According to NBC Philadelphia —
During a press conference in Harrisburg this afternoon, Gov. Wolf was asked about a possible resurgence of Covid-19 cases in the fall and whether that would affect schools. In response, Wolf said the educational facilities would open in August or September.
“We are going to be opening schools, whether it’s August or September, that depends on the local school district,” Wolf said in Harrisburg Friday. “We’re working, now, school will look different. You’ll probably have more online learning and maybe less classroom learning, there might be fewer students in each classroom on average, that kind of thing. So it probably will look different.”
It appears the specifics on the school openings will be left to the individual school districts. There’s a variety of ideas for what the schools may look like — morning and afternoon sessions to accommodate social distancing, continuing distance learning or at least partially, etc. etc. How will T/E School District handle opening its schools?
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School districts face 4 intractable challenges in the fall.
If social distancing is to be maintained the average classroom will fit about 15 students. If the average classroom had 20 students then the district has to come up with 33% more classrooms which are just not available. Even if the district could convert closets, gymnasiums and meeting rooms to classrooms then the district runs into problem number two – teachers.
Those smaller class sizes require 33% more teachers. Where would TE get them as they would be in competition with other districts? The other challenge for teachers would be their health. Teachers would be like first responders in close proximity for long periods of time to a large gathering which is exactly the opposite of social distancing norms. Some teachers are bound to have underlying medical conditions (diabetes, advanced age, etc) that put them at higher risk. How many teachers will refuse to return to work. What would be the district’s and the union’s response?
Social distancing might dictate one student per seat. This would require expansion of the bus fleet by, maybe, 50%. Where does TE get the extra buses and drivers?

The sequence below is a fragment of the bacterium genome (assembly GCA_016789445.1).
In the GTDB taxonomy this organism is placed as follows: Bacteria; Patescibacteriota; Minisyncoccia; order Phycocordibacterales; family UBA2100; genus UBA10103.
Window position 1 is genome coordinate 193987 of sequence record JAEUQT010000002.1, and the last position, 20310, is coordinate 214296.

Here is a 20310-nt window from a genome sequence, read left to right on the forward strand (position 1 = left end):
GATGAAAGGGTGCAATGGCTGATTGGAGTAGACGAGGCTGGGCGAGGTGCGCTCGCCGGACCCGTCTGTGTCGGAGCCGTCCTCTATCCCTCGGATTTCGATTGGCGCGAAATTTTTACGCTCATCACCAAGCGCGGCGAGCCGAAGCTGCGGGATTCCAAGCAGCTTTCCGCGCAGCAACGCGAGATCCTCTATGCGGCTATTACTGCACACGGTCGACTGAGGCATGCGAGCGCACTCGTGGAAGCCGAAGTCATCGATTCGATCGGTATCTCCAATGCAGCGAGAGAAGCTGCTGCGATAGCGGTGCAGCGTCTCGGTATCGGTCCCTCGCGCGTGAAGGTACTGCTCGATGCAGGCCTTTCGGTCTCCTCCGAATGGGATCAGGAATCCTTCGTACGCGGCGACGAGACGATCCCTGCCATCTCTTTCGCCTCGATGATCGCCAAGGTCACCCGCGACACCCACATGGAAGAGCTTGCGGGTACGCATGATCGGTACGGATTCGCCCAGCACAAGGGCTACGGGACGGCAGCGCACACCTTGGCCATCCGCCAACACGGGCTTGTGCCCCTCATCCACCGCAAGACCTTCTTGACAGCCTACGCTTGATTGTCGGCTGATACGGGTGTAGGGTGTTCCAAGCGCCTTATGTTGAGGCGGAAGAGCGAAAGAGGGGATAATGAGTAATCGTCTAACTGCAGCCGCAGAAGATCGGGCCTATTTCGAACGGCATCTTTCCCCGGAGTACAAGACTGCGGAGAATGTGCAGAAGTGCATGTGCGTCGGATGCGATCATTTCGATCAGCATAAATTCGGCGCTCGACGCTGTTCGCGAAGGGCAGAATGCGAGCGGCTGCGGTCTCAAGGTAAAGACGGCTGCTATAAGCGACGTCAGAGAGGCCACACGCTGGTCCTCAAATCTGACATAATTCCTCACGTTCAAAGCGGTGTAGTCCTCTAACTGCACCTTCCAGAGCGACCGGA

One of the scenarios mentioned by Gov Wolf is alternate attendance days. This solves the three problems mentioned above, but how can both parents work if students are at home half the weekdays?
I’ve heard about 3 models for school opening in the fall.
The students are divided into two groups and the groups attend school on alternate days. (Mon, Wed, Fri, Tues, Thurs, etc) On the days the students are not in schools they participate in distance learning and self study. In this scenario there are minimal problems with space as only half the students are in school at one time and class sizes are small. Transportation is not a problem. There may be a problem with enough teachers to handle those in school and those at home at the same time. A problem arises for parents. Who is at home to supervise the students on alternate days?
The students are divided into two groups. One group attends school in the morning; the other in the afternoon. Class sizes can be small and there is no space problem as only half the students are in school at one time. It’s a long day for teachers and transportation is still a problem. Parents are faced with supervision during either morning or afternoon.
School reopens as normal! Masks are worn, temperatures are taken, hands are frequently washed, close contact is minimized, schools are sterilized overnight and other precaution are taken to minimize the risk of infection. Buses have two students per seat and masks are mandatory. The risk of infection is definitely higher as compared with the other two scenarios mentioned above. But the additional risk is taken (1) knowing the chances of student death, if infected, is extremely low; (2) there is no additional burden on parents; (3) no additional teachers are needed; (4) no additional buses and drivers are needed and (5) no additional space is needed.